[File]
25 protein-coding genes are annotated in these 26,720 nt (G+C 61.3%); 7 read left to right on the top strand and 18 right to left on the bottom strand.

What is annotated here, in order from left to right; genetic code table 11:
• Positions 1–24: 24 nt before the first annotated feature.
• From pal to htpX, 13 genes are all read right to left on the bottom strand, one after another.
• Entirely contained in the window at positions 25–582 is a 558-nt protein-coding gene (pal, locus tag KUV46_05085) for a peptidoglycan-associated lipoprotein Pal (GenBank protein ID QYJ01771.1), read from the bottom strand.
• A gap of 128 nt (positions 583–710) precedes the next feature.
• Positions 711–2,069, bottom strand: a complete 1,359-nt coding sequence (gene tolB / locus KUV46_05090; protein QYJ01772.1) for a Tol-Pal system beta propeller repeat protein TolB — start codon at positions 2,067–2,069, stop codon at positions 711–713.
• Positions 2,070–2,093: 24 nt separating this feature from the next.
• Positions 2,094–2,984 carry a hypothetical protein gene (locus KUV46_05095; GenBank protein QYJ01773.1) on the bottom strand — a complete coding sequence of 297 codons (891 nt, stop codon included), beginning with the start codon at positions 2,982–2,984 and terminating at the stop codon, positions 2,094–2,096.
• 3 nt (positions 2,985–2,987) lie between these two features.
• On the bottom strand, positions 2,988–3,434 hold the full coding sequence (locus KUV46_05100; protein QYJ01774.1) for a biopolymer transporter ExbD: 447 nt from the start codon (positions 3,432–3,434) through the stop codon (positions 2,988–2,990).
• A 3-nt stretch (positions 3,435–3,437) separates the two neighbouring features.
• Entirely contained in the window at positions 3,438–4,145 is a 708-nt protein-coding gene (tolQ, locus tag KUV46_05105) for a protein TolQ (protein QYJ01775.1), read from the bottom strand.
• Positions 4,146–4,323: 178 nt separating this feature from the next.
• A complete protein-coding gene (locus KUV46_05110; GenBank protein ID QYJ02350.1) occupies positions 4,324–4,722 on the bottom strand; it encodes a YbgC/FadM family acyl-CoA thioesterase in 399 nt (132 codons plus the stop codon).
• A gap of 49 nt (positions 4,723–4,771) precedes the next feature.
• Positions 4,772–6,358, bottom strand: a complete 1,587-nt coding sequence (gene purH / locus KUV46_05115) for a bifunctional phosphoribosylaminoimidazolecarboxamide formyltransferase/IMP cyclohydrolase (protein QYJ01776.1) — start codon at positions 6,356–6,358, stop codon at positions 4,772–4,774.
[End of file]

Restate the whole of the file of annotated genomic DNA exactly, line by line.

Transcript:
25 protein-coding genes are annotated in these 26,720 nt (G+C 61.3%); 7 read left to right on the top strand and 18 right to left on the bottom strand.

What is annotated here, in order from left to right; genetic code table 11:
• Positions 1–24: 24 nt before the first annotated feature.
• From pal to htpX, 13 genes are all read right to left on the bottom strand, one after another.
• Entirely contained in the window at positions 25–582 is a 558-nt protein-coding gene (pal, locus tag KUV46_05085) for a peptidoglycan-associated lipoprotein Pal (GenBank protein ID QYJ01771.1), read from the bottom strand.
• A gap of 128 nt (positions 583–710) precedes the next feature.
• Positions 711–2,069, bottom strand: a complete 1,359-nt coding sequence (gene tolB / locus KUV46_05090; protein QYJ01772.1) for a Tol-Pal system beta propeller repeat protein TolB — start codon at positions 2,067–2,069, stop codon at positions 711–713.
• Positions 2,070–2,093: 24 nt separating this feature from the next.
• Positions 2,094–2,984 carry a hypothetical protein gene (locus KUV46_05095; GenBank protein QYJ01773.1) on the bottom strand — a complete coding sequence of 297 codons (891 nt, stop codon included), beginning with the start codon at positions 2,982–2,984 and terminating at the stop codon, positions 2,094–2,096.
• 3 nt (positions 2,985–2,987) lie between these two features.
• On the bottom strand, positions 2,988–3,434 hold the full coding sequence (locus KUV46_05100; protein QYJ01774.1) for a biopolymer transporter ExbD: 447 nt from the start codon (positions 3,432–3,434) through the stop codon (positions 2,988–2,990).
• A 3-nt stretch (positions 3,435–3,437) separates the two neighbouring features.
• Entirely contained in the window at positions 3,438–4,145 is a 708-nt protein-coding gene (tolQ, locus tag KUV46_05105) for a protein TolQ (protein QYJ01775.1), read from the bottom strand.
• Positions 4,146–4,323: 178 nt separating this feature from the next.
• A complete protein-coding gene (locus KUV46_05110; GenBank protein ID QYJ02350.1) occupies positions 4,324–4,722 on the bottom strand; it encodes a YbgC/FadM family acyl-CoA thioesterase in 399 nt (132 codons plus the stop codon).
• A gap of 49 nt (positions 4,723–4,771) precedes the next feature.
• Positions 4,772–6,358, bottom strand: a complete 1,587-nt coding sequence (gene purH / locus KUV46_05115) for a bifunctional phosphoribosylaminoimidazolecarboxamide formyltransferase/IMP cyclohydrolase (protein QYJ01776.1) — start codon at positions 6,356–6,358, stop codon at positions 4,772–4,774.